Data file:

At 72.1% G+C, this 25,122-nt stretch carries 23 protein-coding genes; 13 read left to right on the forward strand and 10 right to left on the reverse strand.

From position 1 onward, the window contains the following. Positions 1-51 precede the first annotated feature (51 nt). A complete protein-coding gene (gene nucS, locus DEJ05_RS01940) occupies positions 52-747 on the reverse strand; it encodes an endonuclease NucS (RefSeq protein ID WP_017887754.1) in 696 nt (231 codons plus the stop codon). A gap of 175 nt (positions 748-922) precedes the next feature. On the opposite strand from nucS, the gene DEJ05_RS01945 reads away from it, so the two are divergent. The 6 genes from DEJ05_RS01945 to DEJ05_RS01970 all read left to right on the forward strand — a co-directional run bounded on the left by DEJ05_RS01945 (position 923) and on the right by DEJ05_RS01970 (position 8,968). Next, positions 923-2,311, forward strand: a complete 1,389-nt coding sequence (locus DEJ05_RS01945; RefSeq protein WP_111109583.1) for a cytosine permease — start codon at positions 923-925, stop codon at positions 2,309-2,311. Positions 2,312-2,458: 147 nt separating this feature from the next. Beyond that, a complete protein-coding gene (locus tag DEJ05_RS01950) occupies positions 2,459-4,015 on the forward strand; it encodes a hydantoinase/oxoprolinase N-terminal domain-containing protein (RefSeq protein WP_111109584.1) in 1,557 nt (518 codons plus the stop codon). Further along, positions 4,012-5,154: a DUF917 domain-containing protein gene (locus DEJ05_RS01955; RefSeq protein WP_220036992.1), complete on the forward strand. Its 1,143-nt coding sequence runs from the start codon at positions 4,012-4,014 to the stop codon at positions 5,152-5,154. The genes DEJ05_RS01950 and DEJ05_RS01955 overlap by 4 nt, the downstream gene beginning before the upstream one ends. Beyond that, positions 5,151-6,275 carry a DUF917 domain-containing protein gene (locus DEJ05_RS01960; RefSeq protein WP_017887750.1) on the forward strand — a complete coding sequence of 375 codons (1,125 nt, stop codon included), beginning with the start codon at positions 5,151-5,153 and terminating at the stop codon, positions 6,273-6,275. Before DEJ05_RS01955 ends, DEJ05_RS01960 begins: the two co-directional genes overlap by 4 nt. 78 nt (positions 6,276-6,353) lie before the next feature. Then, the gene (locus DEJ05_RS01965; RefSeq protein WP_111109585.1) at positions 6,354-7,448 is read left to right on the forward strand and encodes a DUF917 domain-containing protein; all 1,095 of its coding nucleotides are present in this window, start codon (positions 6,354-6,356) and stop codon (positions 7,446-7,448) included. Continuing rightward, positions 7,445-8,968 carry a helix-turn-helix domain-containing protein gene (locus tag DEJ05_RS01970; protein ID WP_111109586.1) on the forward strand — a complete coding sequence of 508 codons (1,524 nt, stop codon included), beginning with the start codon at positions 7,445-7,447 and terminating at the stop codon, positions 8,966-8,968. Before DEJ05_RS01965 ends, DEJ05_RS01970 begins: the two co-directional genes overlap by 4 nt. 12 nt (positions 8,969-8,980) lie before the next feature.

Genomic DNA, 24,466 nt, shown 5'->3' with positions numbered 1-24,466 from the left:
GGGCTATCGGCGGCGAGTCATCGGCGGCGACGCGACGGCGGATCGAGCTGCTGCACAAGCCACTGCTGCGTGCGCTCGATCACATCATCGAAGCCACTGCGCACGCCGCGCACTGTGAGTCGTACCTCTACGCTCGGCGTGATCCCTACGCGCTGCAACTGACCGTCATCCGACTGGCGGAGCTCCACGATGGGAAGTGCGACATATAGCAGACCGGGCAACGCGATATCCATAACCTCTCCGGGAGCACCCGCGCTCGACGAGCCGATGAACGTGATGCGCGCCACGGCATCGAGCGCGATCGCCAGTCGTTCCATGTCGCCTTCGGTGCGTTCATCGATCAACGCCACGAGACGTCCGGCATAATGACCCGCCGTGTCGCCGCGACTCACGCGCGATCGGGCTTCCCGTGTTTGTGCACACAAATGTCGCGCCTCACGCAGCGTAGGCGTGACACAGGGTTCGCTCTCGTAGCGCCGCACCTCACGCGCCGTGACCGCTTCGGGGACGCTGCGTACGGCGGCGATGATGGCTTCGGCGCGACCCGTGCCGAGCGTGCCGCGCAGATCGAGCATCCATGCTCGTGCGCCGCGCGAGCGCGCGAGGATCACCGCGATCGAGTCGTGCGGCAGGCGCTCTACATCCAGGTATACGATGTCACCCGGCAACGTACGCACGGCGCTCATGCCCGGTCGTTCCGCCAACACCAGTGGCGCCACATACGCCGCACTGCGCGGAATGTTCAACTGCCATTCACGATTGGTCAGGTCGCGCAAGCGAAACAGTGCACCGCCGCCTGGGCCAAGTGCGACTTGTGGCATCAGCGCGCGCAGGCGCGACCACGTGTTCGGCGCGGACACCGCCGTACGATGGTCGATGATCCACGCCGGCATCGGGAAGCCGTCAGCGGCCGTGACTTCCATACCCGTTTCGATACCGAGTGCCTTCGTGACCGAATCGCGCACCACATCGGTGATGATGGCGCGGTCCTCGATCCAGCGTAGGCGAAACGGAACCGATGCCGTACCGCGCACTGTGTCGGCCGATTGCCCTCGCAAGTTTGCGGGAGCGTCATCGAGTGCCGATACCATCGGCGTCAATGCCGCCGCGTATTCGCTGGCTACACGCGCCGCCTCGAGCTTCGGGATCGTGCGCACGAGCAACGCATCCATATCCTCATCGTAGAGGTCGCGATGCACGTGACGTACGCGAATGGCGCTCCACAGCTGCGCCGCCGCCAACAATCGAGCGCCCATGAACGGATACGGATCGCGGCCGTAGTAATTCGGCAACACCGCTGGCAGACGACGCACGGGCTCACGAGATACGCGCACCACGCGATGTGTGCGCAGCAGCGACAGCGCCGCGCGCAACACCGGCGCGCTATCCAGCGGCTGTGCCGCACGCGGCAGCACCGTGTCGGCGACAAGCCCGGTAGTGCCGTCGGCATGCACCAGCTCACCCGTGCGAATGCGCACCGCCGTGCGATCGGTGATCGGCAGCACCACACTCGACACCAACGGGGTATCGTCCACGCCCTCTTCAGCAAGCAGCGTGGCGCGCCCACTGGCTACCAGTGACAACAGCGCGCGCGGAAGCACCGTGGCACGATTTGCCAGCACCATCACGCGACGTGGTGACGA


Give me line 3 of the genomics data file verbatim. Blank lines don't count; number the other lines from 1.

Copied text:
Genomic DNA, 24,466 nt, shown 5'->3' with positions numbered 1-24,466 from the left: